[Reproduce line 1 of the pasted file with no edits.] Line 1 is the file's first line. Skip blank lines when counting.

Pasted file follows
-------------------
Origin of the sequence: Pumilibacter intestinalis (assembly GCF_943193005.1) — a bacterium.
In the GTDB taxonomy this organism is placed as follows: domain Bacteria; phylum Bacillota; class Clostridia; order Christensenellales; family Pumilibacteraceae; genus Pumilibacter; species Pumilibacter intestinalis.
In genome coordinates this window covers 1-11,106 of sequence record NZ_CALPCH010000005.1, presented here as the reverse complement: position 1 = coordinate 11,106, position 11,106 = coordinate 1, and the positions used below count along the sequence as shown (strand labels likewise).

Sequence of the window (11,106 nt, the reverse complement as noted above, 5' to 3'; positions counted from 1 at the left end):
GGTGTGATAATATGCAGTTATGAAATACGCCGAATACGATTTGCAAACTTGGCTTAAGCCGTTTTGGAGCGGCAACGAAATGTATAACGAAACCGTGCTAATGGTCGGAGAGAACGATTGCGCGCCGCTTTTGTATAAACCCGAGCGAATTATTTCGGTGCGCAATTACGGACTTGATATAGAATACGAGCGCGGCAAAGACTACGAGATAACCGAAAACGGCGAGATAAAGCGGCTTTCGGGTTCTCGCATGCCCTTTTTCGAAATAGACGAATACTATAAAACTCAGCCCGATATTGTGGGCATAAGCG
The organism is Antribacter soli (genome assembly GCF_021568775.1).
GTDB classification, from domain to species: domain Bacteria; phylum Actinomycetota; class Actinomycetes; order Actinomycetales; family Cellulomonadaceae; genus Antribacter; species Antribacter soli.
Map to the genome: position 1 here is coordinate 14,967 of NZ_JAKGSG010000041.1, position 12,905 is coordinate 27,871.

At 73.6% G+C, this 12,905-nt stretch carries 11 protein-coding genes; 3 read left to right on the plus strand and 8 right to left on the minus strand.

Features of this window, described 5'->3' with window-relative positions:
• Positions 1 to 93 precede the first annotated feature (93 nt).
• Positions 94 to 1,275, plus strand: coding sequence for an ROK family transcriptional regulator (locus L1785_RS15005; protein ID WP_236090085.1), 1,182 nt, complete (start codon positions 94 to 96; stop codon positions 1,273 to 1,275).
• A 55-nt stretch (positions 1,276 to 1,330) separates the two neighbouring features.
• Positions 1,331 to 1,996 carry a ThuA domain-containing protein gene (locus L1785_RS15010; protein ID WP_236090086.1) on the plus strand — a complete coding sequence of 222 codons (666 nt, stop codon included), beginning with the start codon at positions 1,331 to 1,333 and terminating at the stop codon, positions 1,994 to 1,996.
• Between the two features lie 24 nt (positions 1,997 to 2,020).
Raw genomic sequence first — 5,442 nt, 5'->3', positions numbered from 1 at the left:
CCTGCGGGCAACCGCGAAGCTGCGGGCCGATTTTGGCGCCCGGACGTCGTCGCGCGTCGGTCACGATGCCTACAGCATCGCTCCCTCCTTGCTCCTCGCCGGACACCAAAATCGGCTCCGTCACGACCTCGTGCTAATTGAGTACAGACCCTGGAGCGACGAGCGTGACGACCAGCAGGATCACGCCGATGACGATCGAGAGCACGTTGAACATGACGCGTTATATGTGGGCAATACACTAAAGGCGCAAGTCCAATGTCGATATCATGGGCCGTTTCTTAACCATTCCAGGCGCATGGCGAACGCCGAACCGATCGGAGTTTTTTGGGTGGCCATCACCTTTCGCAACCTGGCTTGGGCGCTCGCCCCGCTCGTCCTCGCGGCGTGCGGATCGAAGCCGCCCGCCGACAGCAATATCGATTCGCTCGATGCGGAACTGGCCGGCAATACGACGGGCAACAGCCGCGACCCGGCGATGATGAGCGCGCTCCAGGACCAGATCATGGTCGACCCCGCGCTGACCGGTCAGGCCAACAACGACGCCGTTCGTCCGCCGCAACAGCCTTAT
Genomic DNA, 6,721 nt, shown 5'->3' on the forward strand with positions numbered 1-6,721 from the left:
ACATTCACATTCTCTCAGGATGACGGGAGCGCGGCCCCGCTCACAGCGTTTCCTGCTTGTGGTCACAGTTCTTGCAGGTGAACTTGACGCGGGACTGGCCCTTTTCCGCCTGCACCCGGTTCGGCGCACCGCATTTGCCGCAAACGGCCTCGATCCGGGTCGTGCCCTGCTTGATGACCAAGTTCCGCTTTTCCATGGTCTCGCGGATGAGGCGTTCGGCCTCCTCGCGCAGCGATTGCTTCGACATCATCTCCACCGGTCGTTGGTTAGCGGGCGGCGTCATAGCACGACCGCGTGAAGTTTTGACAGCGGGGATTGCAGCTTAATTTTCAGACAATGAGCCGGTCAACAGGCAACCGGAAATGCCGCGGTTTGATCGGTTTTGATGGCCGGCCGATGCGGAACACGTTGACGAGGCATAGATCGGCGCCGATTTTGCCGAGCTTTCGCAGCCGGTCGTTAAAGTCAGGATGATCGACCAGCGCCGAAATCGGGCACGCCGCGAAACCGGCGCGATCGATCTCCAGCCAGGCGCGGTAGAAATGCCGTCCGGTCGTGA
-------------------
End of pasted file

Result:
Origin of the sequence: Pumilibacter intestinalis (assembly GCF_943193005.1) — a bacterium.